This series on the reliability of the books of the Bible is proving very popular with CSM members and with the public generally. Having published the Authenticity of Genesis and of Daniel, we now move to the Gospels.
The critics say they were written after the destruction of Jerusalem in AD 70, beyond the lifetime of eyewitnesses, and the author addresses this in the opening chapters. He points out that parts of six New Testament books including Mark were found among the Dead Sea Scrolls, sealed in caves before the place was overrun by the Romans in AD 68. None of the NT books contains any reference to the fall of Jerusalem, so they evidently predate that event. The name of the town of Paneas was changed in AD 14 to Caesarea Philippi, but was named Neronias in AD 61. Subsequently it reverted to Paneas (today spelt Banias). Since both Matthew and Mark call it Caesarea Philippi, both must have written their Gospels before AD 61, well within the eyewitness period. Later chapters are devoted to interesting details confirming the authenticity of the four individual Gospels. A couple of chapters are concerned with the mathematical structure of passages such as the last twelve verses of Mark that are omitted from many modern versions of the English Bible. Related to this are facts regarding the Codices Sinaiticus, Alexandrinus and Vaticanus, and the Greek version of Scripture published by Westcott and Hort.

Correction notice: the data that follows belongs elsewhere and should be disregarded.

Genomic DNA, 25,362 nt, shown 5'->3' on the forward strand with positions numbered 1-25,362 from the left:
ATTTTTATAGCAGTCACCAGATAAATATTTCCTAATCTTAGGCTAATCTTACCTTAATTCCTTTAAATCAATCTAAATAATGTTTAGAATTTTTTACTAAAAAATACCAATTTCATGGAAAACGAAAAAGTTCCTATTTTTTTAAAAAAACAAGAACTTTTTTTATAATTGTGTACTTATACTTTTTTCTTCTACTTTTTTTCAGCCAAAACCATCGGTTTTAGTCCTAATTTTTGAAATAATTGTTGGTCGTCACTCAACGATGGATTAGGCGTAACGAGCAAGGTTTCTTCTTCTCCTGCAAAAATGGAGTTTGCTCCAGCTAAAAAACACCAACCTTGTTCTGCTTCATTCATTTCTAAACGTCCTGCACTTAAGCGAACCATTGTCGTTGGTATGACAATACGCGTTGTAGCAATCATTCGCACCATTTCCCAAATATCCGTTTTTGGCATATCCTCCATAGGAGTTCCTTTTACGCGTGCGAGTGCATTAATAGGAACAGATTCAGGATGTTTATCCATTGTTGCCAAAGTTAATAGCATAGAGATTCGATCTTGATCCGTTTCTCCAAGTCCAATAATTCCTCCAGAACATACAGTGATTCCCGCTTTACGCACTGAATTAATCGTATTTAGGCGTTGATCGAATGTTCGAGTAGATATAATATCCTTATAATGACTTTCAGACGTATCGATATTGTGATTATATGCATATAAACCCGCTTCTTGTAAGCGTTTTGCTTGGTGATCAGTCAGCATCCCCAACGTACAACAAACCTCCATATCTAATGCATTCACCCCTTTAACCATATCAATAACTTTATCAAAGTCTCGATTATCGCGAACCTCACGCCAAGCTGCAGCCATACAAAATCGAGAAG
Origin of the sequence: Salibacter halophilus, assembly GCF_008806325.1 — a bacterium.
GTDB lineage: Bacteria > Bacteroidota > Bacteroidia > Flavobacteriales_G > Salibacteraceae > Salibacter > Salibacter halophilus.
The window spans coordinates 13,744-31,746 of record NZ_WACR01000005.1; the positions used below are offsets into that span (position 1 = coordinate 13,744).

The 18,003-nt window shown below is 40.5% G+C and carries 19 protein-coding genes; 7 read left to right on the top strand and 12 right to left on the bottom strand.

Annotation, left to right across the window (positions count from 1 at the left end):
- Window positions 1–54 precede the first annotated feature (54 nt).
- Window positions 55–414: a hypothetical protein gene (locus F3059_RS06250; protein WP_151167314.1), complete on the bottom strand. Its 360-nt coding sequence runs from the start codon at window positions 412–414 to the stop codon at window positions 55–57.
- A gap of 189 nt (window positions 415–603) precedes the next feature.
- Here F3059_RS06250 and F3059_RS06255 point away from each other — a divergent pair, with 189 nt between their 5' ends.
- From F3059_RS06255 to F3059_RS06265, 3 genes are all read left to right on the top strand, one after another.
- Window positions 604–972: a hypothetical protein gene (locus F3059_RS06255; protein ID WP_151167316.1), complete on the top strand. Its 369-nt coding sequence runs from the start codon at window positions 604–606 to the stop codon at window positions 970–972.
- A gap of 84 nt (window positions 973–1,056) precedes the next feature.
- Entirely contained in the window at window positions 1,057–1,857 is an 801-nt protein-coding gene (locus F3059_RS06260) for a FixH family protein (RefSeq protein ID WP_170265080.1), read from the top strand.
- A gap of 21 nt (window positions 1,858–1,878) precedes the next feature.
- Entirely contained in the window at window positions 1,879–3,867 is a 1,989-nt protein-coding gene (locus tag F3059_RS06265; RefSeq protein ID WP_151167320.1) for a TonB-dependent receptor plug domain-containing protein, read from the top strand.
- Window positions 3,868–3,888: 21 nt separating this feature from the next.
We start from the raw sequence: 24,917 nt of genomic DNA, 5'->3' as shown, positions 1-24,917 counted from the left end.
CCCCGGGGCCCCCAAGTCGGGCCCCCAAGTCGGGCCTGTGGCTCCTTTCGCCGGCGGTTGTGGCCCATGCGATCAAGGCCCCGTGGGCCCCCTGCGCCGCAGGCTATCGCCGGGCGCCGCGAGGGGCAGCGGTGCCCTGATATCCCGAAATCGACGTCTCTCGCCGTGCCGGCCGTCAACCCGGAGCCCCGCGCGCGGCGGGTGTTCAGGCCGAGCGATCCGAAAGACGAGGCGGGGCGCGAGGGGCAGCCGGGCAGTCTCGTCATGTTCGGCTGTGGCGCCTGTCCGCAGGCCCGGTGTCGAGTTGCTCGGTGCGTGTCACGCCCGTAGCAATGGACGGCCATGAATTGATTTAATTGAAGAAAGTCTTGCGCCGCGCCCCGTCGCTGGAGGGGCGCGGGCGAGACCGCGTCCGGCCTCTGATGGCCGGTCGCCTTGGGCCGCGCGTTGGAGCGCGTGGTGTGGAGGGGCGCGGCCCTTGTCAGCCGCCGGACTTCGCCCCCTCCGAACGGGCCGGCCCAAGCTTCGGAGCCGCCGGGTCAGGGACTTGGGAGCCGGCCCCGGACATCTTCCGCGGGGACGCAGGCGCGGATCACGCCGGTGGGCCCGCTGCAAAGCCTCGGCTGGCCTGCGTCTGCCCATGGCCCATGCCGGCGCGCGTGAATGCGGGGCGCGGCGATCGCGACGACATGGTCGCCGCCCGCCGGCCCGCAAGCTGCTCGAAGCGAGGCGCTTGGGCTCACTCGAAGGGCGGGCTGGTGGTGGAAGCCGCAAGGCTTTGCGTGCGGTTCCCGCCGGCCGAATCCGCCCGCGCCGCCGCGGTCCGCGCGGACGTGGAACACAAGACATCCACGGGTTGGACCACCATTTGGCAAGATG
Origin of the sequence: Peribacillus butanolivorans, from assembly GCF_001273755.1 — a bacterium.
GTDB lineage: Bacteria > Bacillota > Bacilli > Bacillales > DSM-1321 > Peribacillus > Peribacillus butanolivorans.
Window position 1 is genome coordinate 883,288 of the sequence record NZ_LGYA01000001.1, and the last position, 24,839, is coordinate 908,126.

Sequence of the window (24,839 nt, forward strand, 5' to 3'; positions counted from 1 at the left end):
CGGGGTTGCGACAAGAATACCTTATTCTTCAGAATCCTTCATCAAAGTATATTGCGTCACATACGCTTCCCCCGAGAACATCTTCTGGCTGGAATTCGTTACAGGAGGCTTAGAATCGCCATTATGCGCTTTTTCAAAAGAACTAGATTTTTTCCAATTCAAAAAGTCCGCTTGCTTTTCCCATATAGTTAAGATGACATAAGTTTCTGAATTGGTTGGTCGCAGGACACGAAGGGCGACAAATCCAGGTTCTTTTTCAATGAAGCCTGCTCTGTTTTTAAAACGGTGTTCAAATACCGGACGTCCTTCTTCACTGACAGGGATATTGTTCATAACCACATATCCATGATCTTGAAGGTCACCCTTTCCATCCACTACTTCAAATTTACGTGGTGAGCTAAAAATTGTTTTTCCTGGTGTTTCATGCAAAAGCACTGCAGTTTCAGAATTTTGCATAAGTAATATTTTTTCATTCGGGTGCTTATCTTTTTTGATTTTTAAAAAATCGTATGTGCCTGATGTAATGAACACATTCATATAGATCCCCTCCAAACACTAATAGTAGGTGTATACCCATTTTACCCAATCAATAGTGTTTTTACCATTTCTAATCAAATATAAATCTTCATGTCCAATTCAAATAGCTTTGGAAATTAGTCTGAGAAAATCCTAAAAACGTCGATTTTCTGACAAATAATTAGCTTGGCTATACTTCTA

This fascinating vindication of the truth of Scripture is carefully referenced and carries a bibliography. It is easy to read with its flashes of wry wit. Christians will be thrilled that even in seemingly insignificant details Dr Cooper has unearthed confirmatory evidence of the accuracy of the Gospels. Matthew is seen as having been trained as a government official in the art of rapid note-taking. Examples of shorthand dictation have survived the years. The Sermon on the Mount is not a collection of half-remembered sayings but the literal words of the Son of God.